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Acupuncture Today – September, 2009, Vol. 10, Issue 09

Medicated Diet Therapy for Cardiovascular Disease

By Gordon Cohen, LAc

Angina, chest pain, dizziness, palpitation and high blood pressure are symptoms associated with cardiovascular disease. Medical science dedicates a great deal of effort and expense developing drugs, devices and procedures to combat the most common cause of death in both men and women.

These symptoms can be controlled, prevented and treated successfully using medicated diet therapy.

Medicated diet therapy is a special branch of Chinese herbology which uses food products according to their herbal properties to treat diseases. This combines the effectiveness of herbal medicine with the familiarity of foodstuffs. Many common foods have herbal properties, and many of the herbs first identified in source texts were barley, yams, dates, walnuts, figs, grapes and sesame seeds. Medicated diet is divided into two components, namely dietary drugs and medicinal recipes. Dietary drugs are individual foods. They are used to complement other, more detailed modalities. Medicinal recipes are complex formulae which are effective alone and also potentiate other treatments.

The most revered ancient texts of acupuncture and herbal medicine include dietary prescriptions. For example, in the Treatise on Cold-Induced Diseases, rice porridge is recommended to be taken concurrently with the first prescription of gui zhi tang.

The ingredients of medicated recipes are selected according to classifications defined in traditional herbology. These are according to the nature of the flavors and the associated organs. Sweet, sour, bitter, salty, bland and spicy determine types of herbal function and target particular organs. For example sour ingredients target the liver, while bitter ingredients target the heart and are anti-toxic in action.

The nature of food refers to indications of metabolic response and determine potential side effects. These are described as cold, cool, neutral, warm and hot. Red chili pepper is hot in nature. If applied to the skin, a sensation of warmth will be perceived. When ingested, it will produce an elevation of body temperature. It can cause increase of night sweats, but is useful in treating chills. Mint leaf is used to treat sore throat. Its cool nature produces the familiar sensation associated with mint flavoring.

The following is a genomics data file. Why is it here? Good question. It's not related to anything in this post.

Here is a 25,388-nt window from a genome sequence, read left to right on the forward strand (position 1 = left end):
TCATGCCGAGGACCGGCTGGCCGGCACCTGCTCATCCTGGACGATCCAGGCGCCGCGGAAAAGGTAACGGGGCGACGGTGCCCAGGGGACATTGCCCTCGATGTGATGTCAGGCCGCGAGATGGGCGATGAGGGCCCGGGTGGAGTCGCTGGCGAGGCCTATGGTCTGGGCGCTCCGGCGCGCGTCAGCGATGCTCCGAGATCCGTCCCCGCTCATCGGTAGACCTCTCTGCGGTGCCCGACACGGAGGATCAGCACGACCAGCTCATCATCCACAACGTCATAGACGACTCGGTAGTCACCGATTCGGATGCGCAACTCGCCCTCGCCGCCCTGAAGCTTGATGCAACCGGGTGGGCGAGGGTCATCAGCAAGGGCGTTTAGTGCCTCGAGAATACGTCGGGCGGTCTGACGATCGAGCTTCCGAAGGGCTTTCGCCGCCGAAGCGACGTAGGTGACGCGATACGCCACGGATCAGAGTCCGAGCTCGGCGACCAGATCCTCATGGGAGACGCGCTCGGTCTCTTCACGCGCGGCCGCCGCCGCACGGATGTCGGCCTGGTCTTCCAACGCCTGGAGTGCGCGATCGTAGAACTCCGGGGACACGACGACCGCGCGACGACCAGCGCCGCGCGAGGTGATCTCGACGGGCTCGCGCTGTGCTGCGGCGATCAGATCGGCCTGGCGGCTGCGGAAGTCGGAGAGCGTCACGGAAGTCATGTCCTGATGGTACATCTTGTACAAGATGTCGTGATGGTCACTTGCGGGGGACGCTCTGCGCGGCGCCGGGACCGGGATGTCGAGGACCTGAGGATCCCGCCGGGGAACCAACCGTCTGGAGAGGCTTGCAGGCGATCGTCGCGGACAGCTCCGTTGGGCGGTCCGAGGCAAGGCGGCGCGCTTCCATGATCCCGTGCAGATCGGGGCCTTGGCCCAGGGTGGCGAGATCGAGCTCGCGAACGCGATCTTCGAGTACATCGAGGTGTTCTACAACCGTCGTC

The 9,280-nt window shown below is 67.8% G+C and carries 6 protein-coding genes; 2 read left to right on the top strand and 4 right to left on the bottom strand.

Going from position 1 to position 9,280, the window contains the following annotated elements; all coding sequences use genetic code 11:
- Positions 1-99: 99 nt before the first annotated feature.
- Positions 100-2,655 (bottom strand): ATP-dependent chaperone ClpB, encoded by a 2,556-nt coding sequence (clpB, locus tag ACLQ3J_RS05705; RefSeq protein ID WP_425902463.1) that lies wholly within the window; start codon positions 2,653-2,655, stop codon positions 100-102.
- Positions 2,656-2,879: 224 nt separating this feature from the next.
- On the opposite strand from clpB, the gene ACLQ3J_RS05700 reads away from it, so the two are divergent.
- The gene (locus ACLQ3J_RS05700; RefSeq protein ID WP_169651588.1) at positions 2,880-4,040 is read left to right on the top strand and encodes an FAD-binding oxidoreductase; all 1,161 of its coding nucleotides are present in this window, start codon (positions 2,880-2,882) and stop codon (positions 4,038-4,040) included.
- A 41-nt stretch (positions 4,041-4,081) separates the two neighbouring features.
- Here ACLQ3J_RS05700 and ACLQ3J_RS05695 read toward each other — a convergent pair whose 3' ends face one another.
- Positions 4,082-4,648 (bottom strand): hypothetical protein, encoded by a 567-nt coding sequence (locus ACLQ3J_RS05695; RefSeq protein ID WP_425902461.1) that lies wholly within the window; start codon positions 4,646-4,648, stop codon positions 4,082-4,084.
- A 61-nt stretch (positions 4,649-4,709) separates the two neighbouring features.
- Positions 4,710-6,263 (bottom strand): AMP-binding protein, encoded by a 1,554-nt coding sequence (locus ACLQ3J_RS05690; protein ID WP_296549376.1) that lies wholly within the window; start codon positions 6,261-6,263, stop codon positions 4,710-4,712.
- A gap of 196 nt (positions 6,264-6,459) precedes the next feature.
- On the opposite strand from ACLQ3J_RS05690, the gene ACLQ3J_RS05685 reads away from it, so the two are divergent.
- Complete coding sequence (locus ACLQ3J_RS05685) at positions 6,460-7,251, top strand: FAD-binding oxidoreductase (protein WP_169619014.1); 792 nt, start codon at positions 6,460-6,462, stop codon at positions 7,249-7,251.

Ingredients are also selected according to their roles in the actions of the recipe. These are categorized as follows: chief, deputy, assistant and envoy. The chief ingredient in a recipe determines the recipe's main function. An example would be meat in any recipe. The deputy supports the chief action and adds a secondary function. This would be the beans in chili con carne. Assistants enhance the effect of the chief or deputy (helping assistant).They can also reduce harshness or toxicity (opposing assistant).Onions, which improve the function of qi-tonifying meats such as beef, are helping assistants. Fresh ginger is a very potent antidotal and will neutralize actual poisons found in herbs and foods, as an opposing assistant. The envoy directs the formula to a specific anatomical location and harmonizes the flavors of the recipe. Round-grain polished rice is sweet and neutral. It harmonizes the flavors of recipes. It also activates the middle burner, which makes it an ideal envoy.

After differential diagnosis using tongue and pulse signs, dietary drugs are selected, and the chief, deputy, assistants and envoys chosen. For example, a patient presents symptoms of chilled extremities and a desire for warm liquids, accompanying palpitations. A pale bluish or swollen tongue accompanied by slow pulse indicates yang deficiency or cold accumulation. Treatment should tonify yang and disperse cold.